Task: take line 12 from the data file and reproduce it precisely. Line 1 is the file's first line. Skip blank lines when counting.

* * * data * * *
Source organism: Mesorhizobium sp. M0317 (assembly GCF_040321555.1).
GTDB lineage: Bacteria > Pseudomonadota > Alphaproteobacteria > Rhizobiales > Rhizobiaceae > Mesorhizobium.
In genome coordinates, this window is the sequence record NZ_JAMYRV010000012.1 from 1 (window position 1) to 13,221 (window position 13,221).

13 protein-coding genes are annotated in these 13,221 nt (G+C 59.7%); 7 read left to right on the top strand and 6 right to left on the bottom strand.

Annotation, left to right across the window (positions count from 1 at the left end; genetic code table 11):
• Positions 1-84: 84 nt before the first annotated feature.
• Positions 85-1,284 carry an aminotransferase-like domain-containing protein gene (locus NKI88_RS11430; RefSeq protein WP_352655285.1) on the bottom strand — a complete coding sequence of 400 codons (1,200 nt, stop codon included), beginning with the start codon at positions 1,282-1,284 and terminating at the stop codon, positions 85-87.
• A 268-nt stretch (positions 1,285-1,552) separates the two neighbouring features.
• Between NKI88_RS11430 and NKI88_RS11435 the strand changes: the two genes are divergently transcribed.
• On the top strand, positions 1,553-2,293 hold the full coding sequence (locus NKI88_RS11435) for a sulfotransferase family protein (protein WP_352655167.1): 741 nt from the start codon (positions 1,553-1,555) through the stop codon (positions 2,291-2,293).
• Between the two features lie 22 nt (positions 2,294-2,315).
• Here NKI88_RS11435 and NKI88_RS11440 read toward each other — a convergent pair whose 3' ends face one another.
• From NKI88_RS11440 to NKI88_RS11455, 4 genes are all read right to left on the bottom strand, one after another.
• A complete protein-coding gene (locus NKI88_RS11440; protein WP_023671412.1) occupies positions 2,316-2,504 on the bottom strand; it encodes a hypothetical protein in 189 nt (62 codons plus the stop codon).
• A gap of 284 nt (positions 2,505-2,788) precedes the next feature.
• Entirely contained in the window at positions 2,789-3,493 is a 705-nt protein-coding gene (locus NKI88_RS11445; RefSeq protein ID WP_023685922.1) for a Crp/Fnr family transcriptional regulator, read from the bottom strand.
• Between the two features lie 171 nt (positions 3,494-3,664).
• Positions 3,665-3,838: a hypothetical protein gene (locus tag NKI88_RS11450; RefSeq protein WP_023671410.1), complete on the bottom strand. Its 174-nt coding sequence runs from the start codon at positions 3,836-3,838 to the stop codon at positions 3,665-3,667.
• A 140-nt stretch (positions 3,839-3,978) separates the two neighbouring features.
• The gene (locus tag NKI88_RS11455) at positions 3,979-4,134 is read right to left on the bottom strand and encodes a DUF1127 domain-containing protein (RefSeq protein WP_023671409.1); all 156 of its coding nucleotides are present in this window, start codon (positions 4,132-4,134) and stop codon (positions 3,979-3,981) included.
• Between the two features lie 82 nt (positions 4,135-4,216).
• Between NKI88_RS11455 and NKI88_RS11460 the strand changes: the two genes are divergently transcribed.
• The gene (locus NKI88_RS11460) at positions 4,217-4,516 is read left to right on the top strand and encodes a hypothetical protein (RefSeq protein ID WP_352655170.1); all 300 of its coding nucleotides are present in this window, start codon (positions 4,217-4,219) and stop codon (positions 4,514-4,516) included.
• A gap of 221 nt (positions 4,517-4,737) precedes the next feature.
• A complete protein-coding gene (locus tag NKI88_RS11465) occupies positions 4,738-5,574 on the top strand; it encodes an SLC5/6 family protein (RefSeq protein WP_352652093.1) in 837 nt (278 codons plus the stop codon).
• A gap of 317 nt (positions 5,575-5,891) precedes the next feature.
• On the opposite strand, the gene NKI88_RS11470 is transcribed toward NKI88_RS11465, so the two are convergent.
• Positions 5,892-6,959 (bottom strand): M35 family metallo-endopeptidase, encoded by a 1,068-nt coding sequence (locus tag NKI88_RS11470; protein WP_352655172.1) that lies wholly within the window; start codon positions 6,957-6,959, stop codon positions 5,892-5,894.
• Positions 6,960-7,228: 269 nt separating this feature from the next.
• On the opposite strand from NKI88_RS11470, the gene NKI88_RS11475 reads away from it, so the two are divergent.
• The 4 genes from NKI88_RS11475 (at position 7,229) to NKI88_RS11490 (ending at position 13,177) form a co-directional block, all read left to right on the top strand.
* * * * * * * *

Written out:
• Here NKI88_RS11435 and NKI88_RS11440 read toward each other — a convergent pair whose 3' ends face one another.